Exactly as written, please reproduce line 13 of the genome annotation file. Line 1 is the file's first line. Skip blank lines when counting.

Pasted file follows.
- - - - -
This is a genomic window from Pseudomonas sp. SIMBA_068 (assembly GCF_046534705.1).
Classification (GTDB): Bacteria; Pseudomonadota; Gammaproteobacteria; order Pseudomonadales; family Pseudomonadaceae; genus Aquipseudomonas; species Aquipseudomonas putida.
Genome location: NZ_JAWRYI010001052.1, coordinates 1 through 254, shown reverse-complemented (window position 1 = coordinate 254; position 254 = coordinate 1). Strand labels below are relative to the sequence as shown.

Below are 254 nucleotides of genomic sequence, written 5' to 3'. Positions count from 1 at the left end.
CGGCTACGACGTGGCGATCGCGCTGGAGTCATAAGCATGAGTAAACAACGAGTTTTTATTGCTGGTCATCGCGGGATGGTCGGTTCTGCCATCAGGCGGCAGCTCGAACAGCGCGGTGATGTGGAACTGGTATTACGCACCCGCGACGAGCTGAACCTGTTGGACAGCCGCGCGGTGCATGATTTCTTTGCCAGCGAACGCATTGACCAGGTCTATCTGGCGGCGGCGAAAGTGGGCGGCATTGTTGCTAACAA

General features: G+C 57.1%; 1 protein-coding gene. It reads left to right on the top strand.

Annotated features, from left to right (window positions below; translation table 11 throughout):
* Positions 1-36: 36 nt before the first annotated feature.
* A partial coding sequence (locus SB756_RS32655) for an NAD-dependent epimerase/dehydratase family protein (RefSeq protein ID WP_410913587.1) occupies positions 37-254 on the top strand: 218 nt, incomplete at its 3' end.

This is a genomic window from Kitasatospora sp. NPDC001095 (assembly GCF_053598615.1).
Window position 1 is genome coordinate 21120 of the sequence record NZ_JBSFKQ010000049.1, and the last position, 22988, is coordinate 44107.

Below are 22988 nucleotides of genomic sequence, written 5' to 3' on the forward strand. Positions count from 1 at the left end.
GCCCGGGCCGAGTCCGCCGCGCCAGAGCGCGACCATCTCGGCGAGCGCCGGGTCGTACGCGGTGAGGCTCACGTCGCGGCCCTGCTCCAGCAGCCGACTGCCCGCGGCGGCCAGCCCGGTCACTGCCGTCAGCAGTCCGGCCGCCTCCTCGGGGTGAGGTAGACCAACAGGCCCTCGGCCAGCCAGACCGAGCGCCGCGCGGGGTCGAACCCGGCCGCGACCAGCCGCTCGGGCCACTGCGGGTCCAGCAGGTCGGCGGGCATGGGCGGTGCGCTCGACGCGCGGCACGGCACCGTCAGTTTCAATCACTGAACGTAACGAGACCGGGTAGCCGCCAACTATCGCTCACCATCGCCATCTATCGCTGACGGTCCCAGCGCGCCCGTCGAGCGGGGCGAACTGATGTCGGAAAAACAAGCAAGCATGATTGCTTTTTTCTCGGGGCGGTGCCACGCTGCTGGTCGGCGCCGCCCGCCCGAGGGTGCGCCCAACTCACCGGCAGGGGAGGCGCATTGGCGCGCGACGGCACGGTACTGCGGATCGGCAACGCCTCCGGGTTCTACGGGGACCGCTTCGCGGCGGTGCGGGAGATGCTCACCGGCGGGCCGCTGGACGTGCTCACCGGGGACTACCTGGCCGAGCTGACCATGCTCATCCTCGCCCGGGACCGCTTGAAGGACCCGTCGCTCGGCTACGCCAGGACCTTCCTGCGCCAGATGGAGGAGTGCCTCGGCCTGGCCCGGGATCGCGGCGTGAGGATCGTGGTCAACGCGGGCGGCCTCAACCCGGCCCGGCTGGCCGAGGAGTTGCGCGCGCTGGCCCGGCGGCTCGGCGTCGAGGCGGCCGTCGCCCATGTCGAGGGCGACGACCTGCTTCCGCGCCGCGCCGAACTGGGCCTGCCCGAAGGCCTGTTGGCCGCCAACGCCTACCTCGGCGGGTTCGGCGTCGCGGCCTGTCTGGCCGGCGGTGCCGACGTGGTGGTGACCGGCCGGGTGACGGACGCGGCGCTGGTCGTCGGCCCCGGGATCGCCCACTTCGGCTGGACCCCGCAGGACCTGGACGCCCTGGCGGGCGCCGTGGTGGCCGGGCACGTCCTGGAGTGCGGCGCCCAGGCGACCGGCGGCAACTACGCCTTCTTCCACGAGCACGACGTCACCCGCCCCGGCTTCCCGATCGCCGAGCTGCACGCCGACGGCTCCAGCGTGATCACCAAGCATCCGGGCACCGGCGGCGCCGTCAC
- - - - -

GCCCGGGCCGAGTCCGCCGCGCCAGAGCGCGACCATCTCGGCGAGCGCCGGGTCGTACGCGGTGAGGCTCACGTCGCGGCCCTGCTCCAGCAGCCGACTGCCCGCGGCGGCCAGCCCGGTCACTGCCGTCAGCAGTCCGGCCGCCTCCTCGGGGTGAGGTAGACCAACAGGCCCTCGGCCAGCCAGACCGAGCGCCGCGCGGGGTCGAACCCGGCCGCGACCAGCCGCTCGGGCCACTGCGGGTCCAGCAGGTCGGCGGGCATGGGCGGTGCGCTCGACGCGCGGCACGGCACCGTCAGTTTCAATCACTGAACGTAACGAGACCGGGTAGCCGCCAACTATCGCTCACCATCGCCATCTATCGCTGACGGTCCCAGCGCGCCCGTCGAGCGGGGCGAACTGATGTCGGAAAAACAAGCAAGCATGATTGCTTTTTTCTCGGGGCGGTGCCACGCTGCTGGTCGGCGCCGCCCGCCCGAGGGTGCGCCCAACTCACCGGCAGGGGAGGCGCATTGGCGCGCGACGGCACGGTACTGCGGATCGGCAACGCCTCCGGGTTCTACGGGGACCGCTTCGCGGCGGTGCGGGAGATGCTCACCGGCGGGCCGCTGGACGTGCTCACCGGGGACTACCTGGCCGAGCTGACCATGCTCATCCTCGCCCGGGACCGCTTGAAGGACCCGTCGCTCGGCTACGCCAGGACCTTCCTGCGCCAGATGGAGGAGTGCCTCGGCCTGGCCCGGGATCGCGGCGTGAGGATCGTGGTCAACGCGGGCGGCCTCAACCCGGCCCGGCTGGCCGAGGAGTTGCGCGCGCTGGCCCGGCGGCTCGGCGTCGAGGCGGCCGTCGCCCATGTCGAGGGCGACGACCTGCTTCCGCGCCGCGCCGAACTGGGCCTGCCCGAAGGCCTGTTGGCCGCCAACGCCTACCTCGGCGGGTTCGGCGTCGCGGCCTGTCTGGCCGGCGGTGCCGACGTGGTGGTGACCGGCCGGGTGACGGACGCGGCGCTGGTCGTCGGCCCCGGGATCGCCCACTTCGGCTGGACCCCGCAGGACCTGGACGCCCTGGCGGGCGCCGTGGTGGCCGGGCACGTCCTGGAGTGCGGCGCCCAGGCGACCGGCGGCAACTACGCCTTCTTCCACGAGCACGACGTCACCCGCCCCGGCTTCCCGATCGCCGAGCTGCACGCCGACGGCTCCAGCGTGATCACCAAGCATCCGGGCACCGGCGGCGCCGTCAC